Of course, None of this is very efficient. Cowboy, which has secured tens of millions of Euros in funding, makes two bikes, in a single size, using mostly identical parts.

Man standing beside Cowboy 4 e-bike

The Cowboy 4 is available with two frame styles: step-over design (shown here) and step-through (Image credit: Joseph Delves)

This highly efficient business model translates into very cheap bikes for the end consumer. At the same time, a bike with so much money behind it isn’t likely to be dashed off by a designer on a Friday evening. Released every few years, each iteration builds on the experience and feedback generated by focusing on a single product. Of course, creating a company capable of doing this isn't easy. Currently, I can only think of Cowboy and VanMoof as successful examples, plus a far larger number of people trying to pass off ropey products and pretending they’ve achieved the same magic.

Leaving VanMoof as Cowboy’s only real rival, it’s no coincidence that both firms are targeting the same young, urban demographic with very similarly designed machines.

Cowboy vs VanMoof

So how does the Cowboy compare with its nearest rival? To start with, at £2,290 (about $3,200 / AU$4,200) the Cowboy 4 is almost 25% more expensive than the £1,798 (about $2,500 / AU$3,300) VanMoof S3. However, its onboard phone charging feature is currently pretty exceptional and means you’ll probably never get lost or be late again. Hardware-wise, I’m a fan of the Cowboy’s single-speed drivetrain, although plenty will prefer VanMoof’s clever four-speed automatic system.

At 19kg, the Cowboy is lighter than the more unwieldy 21kg VanMoof. The Cowboy’s rear hub motor is also better than the VanMoof’s front-mounted alternative. Although slightly less slick looking, the Cowboy’s battery can be easily detached for charging, while VanMoof’s fixed version means the whole bike needs to be brought within range of a power outlet to be recharged.

The finishing kit on the Cowboy also has a slight ergonomic edge, plus you can fit a rack, which is an oversight on the VanMoof. However, scoring for the VanMoof against the Cowboy is its boost button which adds a temporary injection of extra power when you need it and is just a really fun feature.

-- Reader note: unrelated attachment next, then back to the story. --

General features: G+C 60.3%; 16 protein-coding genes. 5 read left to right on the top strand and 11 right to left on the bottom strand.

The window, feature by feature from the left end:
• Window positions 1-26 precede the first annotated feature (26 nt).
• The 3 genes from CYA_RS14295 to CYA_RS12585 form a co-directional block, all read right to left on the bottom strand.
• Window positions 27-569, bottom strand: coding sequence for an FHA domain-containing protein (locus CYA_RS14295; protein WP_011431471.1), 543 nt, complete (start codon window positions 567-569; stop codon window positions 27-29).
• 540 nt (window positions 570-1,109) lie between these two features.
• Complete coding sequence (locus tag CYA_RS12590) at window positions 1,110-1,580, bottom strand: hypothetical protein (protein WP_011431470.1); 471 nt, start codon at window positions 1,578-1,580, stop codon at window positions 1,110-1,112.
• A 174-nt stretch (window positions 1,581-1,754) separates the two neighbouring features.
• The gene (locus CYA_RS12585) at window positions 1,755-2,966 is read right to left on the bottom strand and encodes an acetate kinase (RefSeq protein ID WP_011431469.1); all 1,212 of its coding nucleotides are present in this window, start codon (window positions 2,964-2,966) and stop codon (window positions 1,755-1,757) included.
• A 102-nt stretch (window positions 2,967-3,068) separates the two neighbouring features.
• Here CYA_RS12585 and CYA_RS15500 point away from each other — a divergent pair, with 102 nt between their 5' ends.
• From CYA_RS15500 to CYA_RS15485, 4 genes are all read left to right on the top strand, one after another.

Most of the other elements are pretty comparable. Both firms even offer similar insurance costing within pennies of the others. So, is the Cowboy 4’s spec that much better than the Vanmoof’s? Probably, but it’ll depend on your finances. Both are great e-bikes.

Conclusion

Other companies make clever city e-bikes, but very few do quite such a good job as Cowboy when you take into account their cost. Then there’s the excellent supporting app, along with the ability to tap into low-cost insurance. Ideally suited to city use, the Cowboy is also just a very enjoyable bike to ride. Quite different to e-bikes made by more traditional firms, it all adds up to a package that’s streets ahead of almost anything else.

First reviewed June 2021

Buy it if

You want the fastest way around town
A fast e-bike that knows where it’s going. The combination of a nippy motor, simple design and excellent app makes find your way both quick and easy.

Your prize simplicity and practicality
No suspension, a single-speed belt drive, and mudguards. The Cowboy 4 should go for a long time before it needs servicing or other adjustments.

You’d like to use your phone for navigation
Cowboy’s excellent app is a very useful thing to have on your handlebars. The bike’s smart wireless charging ensures using them doesn’t drain your battery.

Don't buy it if

You want a more traditional cycling experience
The Cowboy is incredibly speedy and efficient. However, its non-adjustable motor assist is quite powerful. Athletic types might prefer to dial down the power and use their legs a little more.

You want to go off-road
Although the Cowboy’s big tyres will easily take it along the canals or through the park, its slick tyres, mudguards, and lack of suspension make it best for predominantly urban use.

You enjoy tinkering
With a single-speed drivetrain extensive integration, the Cowboy is very self-contained. That makes it pleasingly theft-proof, but home mechanics won’t find much to tamper with either.

Joseph Delves

Former magazine editor and freelance writer Joseph Delves has written for publications including Lonely Planet, Cyclist, Rouleur, and FACT mag. A fan of various outdoor pursuits from hiking and climbing to swimming and cycling, he’s produced several hundred well-received reviews and a few somewhat less popular short stories. With a lax attitude to both training and reading instruction manuals, he’s a firm believer that technology should always make life easier and ideally more fun too.